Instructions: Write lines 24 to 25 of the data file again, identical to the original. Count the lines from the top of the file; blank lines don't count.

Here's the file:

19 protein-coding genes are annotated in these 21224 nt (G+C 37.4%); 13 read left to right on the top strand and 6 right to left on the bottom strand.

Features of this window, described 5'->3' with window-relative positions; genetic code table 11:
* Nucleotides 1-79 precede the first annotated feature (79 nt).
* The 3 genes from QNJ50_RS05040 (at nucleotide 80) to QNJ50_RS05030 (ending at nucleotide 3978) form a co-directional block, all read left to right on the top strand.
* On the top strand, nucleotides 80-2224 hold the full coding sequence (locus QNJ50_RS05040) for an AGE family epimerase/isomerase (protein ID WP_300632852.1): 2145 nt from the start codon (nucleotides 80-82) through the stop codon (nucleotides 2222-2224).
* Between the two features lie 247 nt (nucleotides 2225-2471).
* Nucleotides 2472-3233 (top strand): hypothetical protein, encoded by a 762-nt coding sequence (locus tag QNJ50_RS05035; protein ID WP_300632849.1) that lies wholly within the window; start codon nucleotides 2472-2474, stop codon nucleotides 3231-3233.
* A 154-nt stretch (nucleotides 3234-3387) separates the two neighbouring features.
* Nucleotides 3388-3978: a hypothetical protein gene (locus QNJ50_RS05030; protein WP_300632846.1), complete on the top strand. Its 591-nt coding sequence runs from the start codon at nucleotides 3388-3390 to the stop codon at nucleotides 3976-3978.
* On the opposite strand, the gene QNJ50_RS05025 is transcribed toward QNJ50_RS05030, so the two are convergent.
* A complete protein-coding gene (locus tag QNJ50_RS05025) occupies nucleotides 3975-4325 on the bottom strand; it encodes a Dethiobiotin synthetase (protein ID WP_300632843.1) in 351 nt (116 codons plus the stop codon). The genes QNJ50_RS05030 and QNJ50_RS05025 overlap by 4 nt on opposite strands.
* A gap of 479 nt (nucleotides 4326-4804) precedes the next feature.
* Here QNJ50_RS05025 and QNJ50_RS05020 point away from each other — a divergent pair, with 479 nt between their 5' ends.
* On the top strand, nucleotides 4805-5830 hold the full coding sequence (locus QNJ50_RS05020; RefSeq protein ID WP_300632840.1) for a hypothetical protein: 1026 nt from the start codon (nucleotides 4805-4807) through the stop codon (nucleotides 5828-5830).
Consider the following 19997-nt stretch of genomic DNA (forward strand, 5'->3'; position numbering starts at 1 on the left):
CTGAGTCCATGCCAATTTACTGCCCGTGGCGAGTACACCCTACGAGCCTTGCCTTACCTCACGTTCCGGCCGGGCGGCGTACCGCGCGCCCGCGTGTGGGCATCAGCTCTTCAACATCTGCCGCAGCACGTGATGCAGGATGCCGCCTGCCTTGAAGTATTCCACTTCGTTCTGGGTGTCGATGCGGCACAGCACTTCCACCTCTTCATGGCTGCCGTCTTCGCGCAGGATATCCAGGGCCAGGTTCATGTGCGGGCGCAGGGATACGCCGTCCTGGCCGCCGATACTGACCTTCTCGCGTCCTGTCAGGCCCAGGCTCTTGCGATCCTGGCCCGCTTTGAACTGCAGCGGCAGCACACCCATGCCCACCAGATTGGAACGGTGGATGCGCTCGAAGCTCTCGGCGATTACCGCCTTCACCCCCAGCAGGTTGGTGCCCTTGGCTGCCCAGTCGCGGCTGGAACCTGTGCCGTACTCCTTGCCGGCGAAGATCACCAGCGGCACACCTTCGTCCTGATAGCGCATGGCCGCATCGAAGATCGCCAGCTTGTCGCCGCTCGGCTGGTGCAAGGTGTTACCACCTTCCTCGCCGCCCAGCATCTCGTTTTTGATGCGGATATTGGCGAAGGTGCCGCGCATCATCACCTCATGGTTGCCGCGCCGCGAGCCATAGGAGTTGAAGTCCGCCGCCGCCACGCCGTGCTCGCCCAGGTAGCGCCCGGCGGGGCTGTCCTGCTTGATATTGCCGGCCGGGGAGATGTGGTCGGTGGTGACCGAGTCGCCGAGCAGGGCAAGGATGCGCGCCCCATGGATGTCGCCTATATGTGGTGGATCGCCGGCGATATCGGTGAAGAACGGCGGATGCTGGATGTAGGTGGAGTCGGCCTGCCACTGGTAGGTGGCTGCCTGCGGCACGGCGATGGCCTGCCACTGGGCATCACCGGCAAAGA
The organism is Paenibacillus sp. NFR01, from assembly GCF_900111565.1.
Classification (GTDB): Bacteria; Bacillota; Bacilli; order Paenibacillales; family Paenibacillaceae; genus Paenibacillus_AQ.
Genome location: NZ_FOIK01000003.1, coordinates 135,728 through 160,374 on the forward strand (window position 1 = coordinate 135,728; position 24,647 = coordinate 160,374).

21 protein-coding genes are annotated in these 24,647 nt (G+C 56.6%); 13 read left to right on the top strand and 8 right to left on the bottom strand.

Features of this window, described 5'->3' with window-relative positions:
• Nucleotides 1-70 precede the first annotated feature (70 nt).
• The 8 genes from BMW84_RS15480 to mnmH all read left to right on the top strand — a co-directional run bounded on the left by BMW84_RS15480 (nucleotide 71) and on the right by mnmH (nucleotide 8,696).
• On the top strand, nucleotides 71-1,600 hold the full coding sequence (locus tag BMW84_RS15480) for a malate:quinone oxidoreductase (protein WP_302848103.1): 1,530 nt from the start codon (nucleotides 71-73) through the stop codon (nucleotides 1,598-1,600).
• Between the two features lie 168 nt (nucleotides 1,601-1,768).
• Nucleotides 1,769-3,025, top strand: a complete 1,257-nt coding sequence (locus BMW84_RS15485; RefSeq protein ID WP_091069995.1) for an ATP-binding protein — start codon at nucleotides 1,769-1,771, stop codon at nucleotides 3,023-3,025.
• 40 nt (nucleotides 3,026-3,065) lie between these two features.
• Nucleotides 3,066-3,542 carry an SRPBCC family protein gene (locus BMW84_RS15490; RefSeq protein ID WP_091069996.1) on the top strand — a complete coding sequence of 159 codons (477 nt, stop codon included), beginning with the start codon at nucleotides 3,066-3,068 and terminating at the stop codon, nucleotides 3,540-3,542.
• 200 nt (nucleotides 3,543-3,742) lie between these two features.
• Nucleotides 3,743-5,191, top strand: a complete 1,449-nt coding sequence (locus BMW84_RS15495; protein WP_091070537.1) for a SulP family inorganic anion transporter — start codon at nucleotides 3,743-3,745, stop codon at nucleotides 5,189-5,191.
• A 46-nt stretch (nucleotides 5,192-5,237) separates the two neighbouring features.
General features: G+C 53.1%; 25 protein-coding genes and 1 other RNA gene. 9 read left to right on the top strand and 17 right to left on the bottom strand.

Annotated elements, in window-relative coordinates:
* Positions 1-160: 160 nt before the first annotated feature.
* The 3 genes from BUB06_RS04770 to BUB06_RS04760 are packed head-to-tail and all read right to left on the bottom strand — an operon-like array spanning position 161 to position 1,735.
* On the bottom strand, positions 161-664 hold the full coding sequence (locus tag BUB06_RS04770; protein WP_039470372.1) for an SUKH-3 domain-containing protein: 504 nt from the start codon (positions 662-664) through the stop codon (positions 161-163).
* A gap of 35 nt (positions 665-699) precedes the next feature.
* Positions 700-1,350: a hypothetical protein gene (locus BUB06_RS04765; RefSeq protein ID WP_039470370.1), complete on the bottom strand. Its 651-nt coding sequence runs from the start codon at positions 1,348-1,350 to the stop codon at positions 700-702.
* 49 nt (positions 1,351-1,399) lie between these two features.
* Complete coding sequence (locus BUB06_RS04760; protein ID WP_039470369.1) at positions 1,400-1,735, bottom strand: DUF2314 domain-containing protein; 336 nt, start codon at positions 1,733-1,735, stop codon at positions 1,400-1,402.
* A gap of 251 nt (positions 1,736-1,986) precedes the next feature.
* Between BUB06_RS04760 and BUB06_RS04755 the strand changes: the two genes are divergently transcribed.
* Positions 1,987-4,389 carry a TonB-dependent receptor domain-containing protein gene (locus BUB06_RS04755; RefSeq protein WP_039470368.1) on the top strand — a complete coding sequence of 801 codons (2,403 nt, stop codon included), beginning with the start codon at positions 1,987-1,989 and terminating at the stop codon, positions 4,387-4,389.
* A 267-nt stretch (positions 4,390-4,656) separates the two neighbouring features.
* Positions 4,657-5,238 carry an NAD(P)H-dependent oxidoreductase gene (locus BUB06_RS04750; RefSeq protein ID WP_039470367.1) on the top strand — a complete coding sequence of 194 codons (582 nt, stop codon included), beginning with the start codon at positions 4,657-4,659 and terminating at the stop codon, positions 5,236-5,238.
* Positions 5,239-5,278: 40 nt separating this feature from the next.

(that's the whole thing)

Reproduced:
• On the top strand, nucleotides 71-1,600 hold the full coding sequence (locus tag BMW84_RS15480) for a malate:quinone oxidoreductase (protein WP_302848103.1): 1,530 nt from the start codon (nucleotides 71-73) through the stop codon (nucleotides 1,598-1,600).
• Between the two features lie 168 nt (nucleotides 1,601-1,768).